Four dictionaries every English learner needs
Learn more about dictionaries
1. Monolingual Dictionary (in one language)
This is the most commonly used type of dictionaries among English learners. It gives you English definitions for English words plus a lot of more information such as:
- Word forms
- Language notes
- and more
It comes in 3 different levels. Pick the one suitable for your level.
Starter and Elementary Students:
Pre-Intermediate and Intermediate Students:
Upper-Intermediate and Advanced Students:
2. Bilingual Dictionary (in two languages)
Bilingual dictionaries translate words from one language to another. If your mother tongue is Persian, for example, it is sometimes a good idea to look up new words in a good English-Persian dictionary to make sure about their meanings. But remember, this kind of dictionary is not suitable for classroom use and should be used only after consulting a monolingual dictionary.
3. Language Activator
Upper Intermediate – Proficiency
Are you looking to increase your English vocabulary? Do you have difficulty deciding on the correct word to use in a particular situation? Then the Longman Activator Thesaurus is the right dictionary for you. It is a book in which words are put into groups with other words that have similar meanings.
For example, do you say “very happy” when you could say “ecstatic“? Do you say “go fast” when you could say “ rush“? This dictionary expands students’ vocabulary effectively, and helps them express their ideas more accurately. It takes you from a key word or basic idea, such as ‘happy’, and shows you more related words or phrases with information on register, context and grammar structures. You’ll learn there sometimes better choices of words to use instead of ‘happy’, for instance: ‘ecstatic’ delighted’ ‘satisfied’, so it is great for preparing for examinations like IELTS.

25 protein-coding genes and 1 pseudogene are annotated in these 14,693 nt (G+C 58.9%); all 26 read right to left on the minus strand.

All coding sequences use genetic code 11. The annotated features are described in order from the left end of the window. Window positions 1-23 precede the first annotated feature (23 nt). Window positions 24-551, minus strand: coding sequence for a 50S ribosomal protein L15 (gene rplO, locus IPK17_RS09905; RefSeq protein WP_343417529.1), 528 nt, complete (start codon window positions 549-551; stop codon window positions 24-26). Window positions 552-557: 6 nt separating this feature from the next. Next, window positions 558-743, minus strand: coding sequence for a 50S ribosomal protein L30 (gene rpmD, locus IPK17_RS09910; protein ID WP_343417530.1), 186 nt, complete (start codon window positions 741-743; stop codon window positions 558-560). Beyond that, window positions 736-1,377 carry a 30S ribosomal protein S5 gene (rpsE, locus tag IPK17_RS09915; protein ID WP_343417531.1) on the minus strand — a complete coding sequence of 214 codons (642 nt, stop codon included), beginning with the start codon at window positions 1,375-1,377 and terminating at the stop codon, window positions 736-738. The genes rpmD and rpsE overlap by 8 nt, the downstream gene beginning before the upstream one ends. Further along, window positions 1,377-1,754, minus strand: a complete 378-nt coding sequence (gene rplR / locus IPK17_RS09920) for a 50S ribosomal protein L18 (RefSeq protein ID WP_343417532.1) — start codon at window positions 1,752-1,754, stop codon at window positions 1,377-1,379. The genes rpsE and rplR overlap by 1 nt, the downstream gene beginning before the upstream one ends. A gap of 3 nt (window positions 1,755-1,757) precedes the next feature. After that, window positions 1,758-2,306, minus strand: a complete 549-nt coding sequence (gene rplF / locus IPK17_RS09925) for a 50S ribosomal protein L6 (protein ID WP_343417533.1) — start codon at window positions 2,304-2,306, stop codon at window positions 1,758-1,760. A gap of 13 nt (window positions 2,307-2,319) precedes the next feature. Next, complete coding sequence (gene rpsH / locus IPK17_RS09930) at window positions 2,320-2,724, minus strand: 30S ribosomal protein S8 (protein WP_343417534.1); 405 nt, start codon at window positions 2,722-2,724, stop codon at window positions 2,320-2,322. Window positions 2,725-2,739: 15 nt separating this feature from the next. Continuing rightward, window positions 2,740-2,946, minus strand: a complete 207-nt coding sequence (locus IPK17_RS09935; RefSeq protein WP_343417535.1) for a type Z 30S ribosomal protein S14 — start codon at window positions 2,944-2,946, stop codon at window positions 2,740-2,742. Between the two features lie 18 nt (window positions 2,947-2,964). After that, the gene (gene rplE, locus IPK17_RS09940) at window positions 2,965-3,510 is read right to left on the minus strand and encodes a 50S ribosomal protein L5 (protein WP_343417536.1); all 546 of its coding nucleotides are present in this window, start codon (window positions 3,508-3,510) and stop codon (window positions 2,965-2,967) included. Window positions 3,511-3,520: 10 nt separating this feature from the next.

4. Dictionary of collocations
Upper Intermediate – Proficiency
The Oxford Collocations Dictionary shows which words work together. It helps you express your ideas naturally and is particularly useful for academic and report writing. With this dictionary you learn the most important collocations you need to know. For example:
Collocations of ‘Tea‘:
ADJ. fresh There’s some fresh (= just made) tea in the pot. | stewed (= very strong), strong | weak | cold, hot, lukewarm, scalding | milky | white (usually after tea) I’ll have tea, white, no sugar, please. | black | sugary, sweet | (early) morning | decaffeinated | fragrant | China/Chinese, Indian, etc. | Earl Grey, green | fruit, herb/herbal | camomile, jasmine, lemon, mint, etc. | iced
QUANT. cup, flask, mug, pot
VERB + TEA drink I don’t drink tea. | have | sip, swallow She sipped her hot tea slowly. | take a mouthful/sip of | brew, get (sb), make (sb), mash I’ll make you some tea. | bring sb, dispense (often humorous), ply sb with (humorous), serve (sb), take sb I’ll bring you a cup of tea in a few minutes. John rushed around dispensing tea and cakes to everyone. | pour (sb) (out) Pour me out a cup of tea please. | stir
TEA + VERB brew, mash You haven’t let the tea brew long enough. | cool
TEA + NOUN pot (also teapot), urn | cosy | service, set a bone china tea service | tray, trolley A lady comes round the office with a tea trolley in the afternoon. | bar, garden, room, shop The hospital tea bar is run by volunteers. | boy (offensive when used of an older man), lady | drinker, drinking | break | party | ceremony
PREP. in your ~ Do you take sugar in your tea?
What is your favourite dictionary? Please leave a comment and add your favourite dictionary to our list.
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